I just went to a 3-day concert series. It was a Christian music festival and hubby and I got dragged along with family. The festival was sponsored by what I guess is a major Christian radio station in Phoenix. They did giveaways the whole time…including tablets and 100 cruise tickets (with Michael W Smith…ooooohhhh).

The festival was also sponsored by Compassion International, an organization that connects churches with children in need in impoverished countries. Not only does it connect kids with the local church, it also provides them food, medical care, clean water, clothes, and an education. You directly sponsor a child for $38 a month.

I’ve sponsored Maria in Honduras for 12 years through this organization. The festival introduced guests who were alumni of Compassion Intl and showed videos of sponsors getting to visit their kids in their countries. They also pled with concert-goers to sponsor a child there and then. Which was awesome, and I know a bunch of kids got sponsors this weekend (not enough, but each one counts).

The stories were incredible and inspiring and made me very proud to be helping Maria. I could have gone to the music festival for those stories alone. Honestly, it was my favorite part of the whole concert. The rest kind of made me sick.

How many kids could that radio station help with what they paid to send 100 concert-goers on a cruise? How much money did people pay to sit on the floor next to the stage just so they could maybe give a high five to Colton Dixon or get a signature from Matthew West?

In high school, when I started sponsoring Maria, I worked part time at a bookstore and I paid all my bills (insurance, gas, cell phone), including my sponsorship, out of my own earnings. I’m glad I was forced to do that because it taught me to be independent and the value of a strong work ethic and taking good care of my things.

But I dated a boy all throughout high school who was an only child. His parents hailed him as a miracle child–he was their one shot and survived heart complications as a baby. Let me make it real simple for you guys…he was spoiled. 🙂 And when he went to college (one year ahead of me), I watched him change a little bit.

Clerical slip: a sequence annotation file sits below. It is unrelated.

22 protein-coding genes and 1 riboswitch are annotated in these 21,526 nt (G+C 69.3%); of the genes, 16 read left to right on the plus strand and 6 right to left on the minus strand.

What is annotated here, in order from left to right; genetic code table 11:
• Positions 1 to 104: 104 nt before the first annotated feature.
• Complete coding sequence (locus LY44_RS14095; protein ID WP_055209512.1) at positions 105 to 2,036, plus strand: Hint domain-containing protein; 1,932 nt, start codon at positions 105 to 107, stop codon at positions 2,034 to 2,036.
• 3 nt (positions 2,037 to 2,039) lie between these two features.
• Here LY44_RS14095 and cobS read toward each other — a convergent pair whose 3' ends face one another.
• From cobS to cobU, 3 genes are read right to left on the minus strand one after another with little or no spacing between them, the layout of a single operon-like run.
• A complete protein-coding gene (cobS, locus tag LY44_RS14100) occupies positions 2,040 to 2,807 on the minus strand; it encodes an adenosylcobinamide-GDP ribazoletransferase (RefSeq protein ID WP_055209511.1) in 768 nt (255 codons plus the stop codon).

In high school he was the class clown who had been at that school since kindergarden and he was loved by all. But now that he was in college, he wanted to be cool. One weekend he came home to visit and showed off his new $190 pair of Diesel jeans. We had a huge fight about it. I couldn’t stand to think that this guy was spending so much money on an article of clothing just to fit in, while I was barely scrounging up enough to make sure my sponsored girl in Honduras could eat.

I fear I’m coming off a little self righteous in this post. I don’t mean it to be that way. Could I do without my bi-weekly Starbucks and sponsor a second kid? Yes. Could I drive a shittier car and give a contribution to another charity I care about? Yes. I’m at fault here too. I’m also acutely aware and guilty about that every step of the way. Part of what I look forward to about achieving financial freedom is being able to help others more.

I have a heart that breaks for those in need and wouldn’t have it any other way. Unfortunately that means sometimes I can’t enjoy things, like that concert, because I have a stinky attitude that stems from despising the excess we have while others suffer. (This is a little embarrassing because our family bought our tickets and I think they could tell our smiles were forced…and I wanted so badly  to be more appreciative of their generosity.)

I just am frustrated that we’re in this rat race to have so much when others have so little.

End rant.

2 thoughts on “Excess

  1. I recently went shopping with an individual who had no problem paying $800 for non-prescription sunglasses. $800!!! The most I’ve ever paid for a pair of sunglasses is $10. My last pair cost me $6. I will never be able to get my head around some of this stuff. Great post!

    Liked by 1 person

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About The Tiny Trail

On a journey to financial freedom, minimalist living, and happiness.